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Gender Gyrations 

Sex roles are flipped when they should have stayed flopped in CPT's Rocky Horror.

A show already full of twists gets a few new ones this time.
  • A show already full of twists gets a few new ones this time.
There's only one movie you can see that will get you pelted by toast. During The Rocky Horror Picture Show, that happens when one character proposes a toast and the audience members immediately and helpfully launch a Wonder Bread assault. When it comes to cult films, Rocky is the granddaddy of them all, replete with garishly costumed freaks on both the screen and in the seats.

That flick was an adaptation of the stage play that's now bringing a totally different kind of holiday cheer to Cleveland Public Theatre. The Rocky Horror Show, written by Richard O'Brien, is a science fiction comic book wrapped in a rock musical and given a massive injection of satirical horror. The resulting production at CPT is full of manic energy that, regrettably for the audience and unfairly for the cast, is often muted by a sound system that continually muddies the words.

For the uninitiated (that's a virgin, in Rocky-speak), the plot follows the nerdish couple Brad and Janet as their car breaks down on a lonely road and they knock on the door of a nearby castle to borrow a phone. Two bizarre servants admit them, and the marooned duo soon meets the master of the domain, Frank N. Furter, who describes himself as a sweet transvestite from Transsexual, a planet in the Transylvania galaxy. From there, things start getting strange.

The film version was largely ignored and probably would have disappeared without a ripple back in the '70s. But some funky movie theaters started mounting midnight showings, drawing fans who dressed in extreme fetish outfits as a salute to the weird characters, if not just for the chance to dress in extreme fetish outfits.

The result is an ongoing kinky love affair with a show that is immensely improved by the shouted comments from the regulars -- called "sluts" -- who know the script inside out and are ready with snappy jokes, puns, and insults (when Brad is mentioned, it's rarely without the sobriquet "asshole" being contributed from some patron). Happily, the CPT show is drawing a quorum of sluts who keep the humor perking along, covering their heads with sections of The Plain Dealer during the rainstorm, just as the characters do.

A capable and nicely twisted cast, gender-wise and otherwise, manages to invest the first act with plenty of raw energy and just enough edgy nastiness to keep Rocky rolling. Andrew Marikis and Liz Conway are spot-on as dorky Brad and Janet, trembling as they're stripped down to their skivvies, literally and emotionally. And Carlos Antonio Cruz and James Ronald Jones II are excellent as Magenta and Riff Raff.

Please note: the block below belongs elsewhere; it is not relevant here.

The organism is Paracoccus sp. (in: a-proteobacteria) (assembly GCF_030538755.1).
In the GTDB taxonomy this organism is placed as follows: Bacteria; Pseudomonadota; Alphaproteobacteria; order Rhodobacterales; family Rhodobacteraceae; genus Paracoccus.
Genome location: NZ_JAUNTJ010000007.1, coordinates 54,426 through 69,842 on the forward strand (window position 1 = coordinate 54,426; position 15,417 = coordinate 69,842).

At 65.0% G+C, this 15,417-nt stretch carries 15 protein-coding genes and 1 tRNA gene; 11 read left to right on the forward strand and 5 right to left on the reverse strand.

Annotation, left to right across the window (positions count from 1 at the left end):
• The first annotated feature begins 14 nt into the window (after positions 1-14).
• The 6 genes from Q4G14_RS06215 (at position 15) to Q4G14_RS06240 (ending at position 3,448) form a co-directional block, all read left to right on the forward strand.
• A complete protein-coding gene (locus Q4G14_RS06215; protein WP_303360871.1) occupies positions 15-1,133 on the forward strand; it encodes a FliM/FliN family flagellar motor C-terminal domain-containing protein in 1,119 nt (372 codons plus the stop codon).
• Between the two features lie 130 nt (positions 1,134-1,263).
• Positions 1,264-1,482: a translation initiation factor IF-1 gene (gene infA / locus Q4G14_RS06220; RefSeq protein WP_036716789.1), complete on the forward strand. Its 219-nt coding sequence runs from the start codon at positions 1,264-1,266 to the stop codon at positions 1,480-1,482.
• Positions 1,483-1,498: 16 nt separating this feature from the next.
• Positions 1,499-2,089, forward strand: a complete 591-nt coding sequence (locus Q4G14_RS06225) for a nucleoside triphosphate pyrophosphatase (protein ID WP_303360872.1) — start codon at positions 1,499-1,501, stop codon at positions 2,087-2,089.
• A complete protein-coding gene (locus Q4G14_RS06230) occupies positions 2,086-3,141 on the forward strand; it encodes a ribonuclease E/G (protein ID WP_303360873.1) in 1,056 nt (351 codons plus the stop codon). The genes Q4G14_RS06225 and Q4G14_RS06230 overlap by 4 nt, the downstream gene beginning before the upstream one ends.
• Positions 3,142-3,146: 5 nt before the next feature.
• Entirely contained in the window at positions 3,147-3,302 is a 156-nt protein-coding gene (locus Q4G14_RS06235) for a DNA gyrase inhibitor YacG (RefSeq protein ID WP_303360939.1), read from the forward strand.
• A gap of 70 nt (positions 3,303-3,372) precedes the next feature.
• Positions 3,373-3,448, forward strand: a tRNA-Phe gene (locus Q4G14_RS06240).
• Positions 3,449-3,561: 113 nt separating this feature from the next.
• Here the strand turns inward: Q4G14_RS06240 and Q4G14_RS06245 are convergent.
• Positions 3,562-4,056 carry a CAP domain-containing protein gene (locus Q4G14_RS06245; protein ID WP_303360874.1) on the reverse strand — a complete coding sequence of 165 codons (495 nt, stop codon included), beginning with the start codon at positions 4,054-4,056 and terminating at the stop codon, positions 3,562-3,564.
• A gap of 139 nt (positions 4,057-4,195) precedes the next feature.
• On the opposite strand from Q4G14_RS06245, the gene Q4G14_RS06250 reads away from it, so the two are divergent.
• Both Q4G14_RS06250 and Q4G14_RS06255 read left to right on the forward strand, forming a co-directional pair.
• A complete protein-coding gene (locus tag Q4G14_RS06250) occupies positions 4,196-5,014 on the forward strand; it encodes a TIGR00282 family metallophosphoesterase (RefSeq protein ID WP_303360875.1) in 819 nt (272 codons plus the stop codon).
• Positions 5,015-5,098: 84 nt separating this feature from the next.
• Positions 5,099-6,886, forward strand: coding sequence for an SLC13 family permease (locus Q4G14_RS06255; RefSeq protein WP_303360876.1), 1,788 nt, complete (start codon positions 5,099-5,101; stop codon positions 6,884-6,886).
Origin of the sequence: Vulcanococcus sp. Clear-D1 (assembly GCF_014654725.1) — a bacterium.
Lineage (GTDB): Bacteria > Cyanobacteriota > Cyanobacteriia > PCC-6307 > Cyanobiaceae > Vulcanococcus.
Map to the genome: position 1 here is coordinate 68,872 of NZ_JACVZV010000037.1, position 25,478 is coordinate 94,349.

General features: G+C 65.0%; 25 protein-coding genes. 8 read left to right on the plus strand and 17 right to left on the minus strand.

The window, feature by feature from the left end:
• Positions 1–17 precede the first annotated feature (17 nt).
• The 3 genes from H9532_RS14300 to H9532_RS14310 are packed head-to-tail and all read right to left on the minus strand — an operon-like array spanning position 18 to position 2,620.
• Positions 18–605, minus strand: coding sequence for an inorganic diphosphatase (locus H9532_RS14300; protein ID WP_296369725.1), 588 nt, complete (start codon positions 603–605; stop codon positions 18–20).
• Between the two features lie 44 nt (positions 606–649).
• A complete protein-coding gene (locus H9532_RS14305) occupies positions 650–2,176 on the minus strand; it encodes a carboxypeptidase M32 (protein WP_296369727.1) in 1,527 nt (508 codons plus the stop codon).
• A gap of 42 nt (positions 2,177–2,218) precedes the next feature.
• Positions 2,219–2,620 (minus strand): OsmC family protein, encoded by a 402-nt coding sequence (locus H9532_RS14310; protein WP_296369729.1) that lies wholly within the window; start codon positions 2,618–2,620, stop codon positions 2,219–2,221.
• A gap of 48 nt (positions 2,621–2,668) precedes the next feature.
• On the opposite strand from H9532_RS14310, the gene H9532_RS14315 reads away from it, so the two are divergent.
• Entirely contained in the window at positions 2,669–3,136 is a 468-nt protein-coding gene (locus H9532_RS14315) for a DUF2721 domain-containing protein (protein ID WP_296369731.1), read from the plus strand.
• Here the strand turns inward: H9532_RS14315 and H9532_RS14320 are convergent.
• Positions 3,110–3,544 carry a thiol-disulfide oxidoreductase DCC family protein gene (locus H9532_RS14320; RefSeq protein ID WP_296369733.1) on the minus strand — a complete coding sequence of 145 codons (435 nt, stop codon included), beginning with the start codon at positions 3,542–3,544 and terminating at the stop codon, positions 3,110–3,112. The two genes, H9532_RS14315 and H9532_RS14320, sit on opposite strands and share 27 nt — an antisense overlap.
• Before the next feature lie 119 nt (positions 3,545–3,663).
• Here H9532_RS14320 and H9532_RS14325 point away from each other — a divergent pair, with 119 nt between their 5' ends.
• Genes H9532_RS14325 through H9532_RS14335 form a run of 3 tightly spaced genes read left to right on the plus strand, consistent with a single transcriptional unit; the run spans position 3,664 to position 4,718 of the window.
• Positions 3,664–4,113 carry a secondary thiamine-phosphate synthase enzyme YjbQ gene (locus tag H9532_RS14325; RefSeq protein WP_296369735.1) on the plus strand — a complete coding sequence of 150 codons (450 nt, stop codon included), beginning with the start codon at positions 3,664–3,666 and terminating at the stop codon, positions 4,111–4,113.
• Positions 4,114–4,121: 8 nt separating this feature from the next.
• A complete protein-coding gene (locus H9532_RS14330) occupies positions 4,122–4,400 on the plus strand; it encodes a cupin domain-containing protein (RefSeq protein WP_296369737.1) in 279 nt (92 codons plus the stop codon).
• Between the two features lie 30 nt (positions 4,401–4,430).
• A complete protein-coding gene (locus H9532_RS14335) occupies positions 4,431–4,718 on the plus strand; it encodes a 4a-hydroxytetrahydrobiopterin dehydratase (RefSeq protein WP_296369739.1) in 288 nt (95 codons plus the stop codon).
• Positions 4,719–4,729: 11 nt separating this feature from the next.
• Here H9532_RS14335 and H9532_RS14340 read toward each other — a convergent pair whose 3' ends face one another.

From there, however, the casting decisions by director Scott Plate become a little dicier. Alison Garrigan, an actress of enormous strengths, plays wacko Dr. Frank in a twist on a role typically played by a male. While it might seem innovative, in this case it's one bend too many, and a character who ought to be dangerous and menacing in corset and heels turns out to be merely fabulous-looking.

The inescapable fact is that a man in tacky drag exudes a different vibe -- one that even a woman as talented as Garrigan can't achieve. When she sings about being a transvestite, she doesn't look scary; she looks appropriate and, well, downright hot -- not exactly the effect the show is seeking. So when the mad scientist starts making love to Brad and Janet, in separate bedrooms, the ick factor drops like a lead bustier. Other roles are also gender-flipped, with Eddie and Rocky played by a hyper-stoked Monique McGregor and a supposedly studly Amy Pawlukiewicz. And Amy Bistok handles the narrator duties with panache.

It's too bad that this hardworking cast is saddled with a sound system that sabotages its efforts. Either the mix on the sound board is off, or there are no stage monitors (so the amplified performers can't hear themselves sing), but most of the song lyrics turn into muddled, incomprehensible strings of words that are now and then off-key to boot. This saps some of the fun, and in the second act, the actors' energy level mellows out too much, due in no small part to their battle with the mountain of sound snafus.

Even with those problems, director Plate manages to stage a sleazily endearing version of this ode to distorted sexual identities, captured in the priceless reappearance of Brad and Janet in Madonna castoffs. And as long as the brash and leather-lunged sluts keep showing up in the seats (no throwing of foodstuffs or other items, please), there will be enough laughs to keep anyone entertained.

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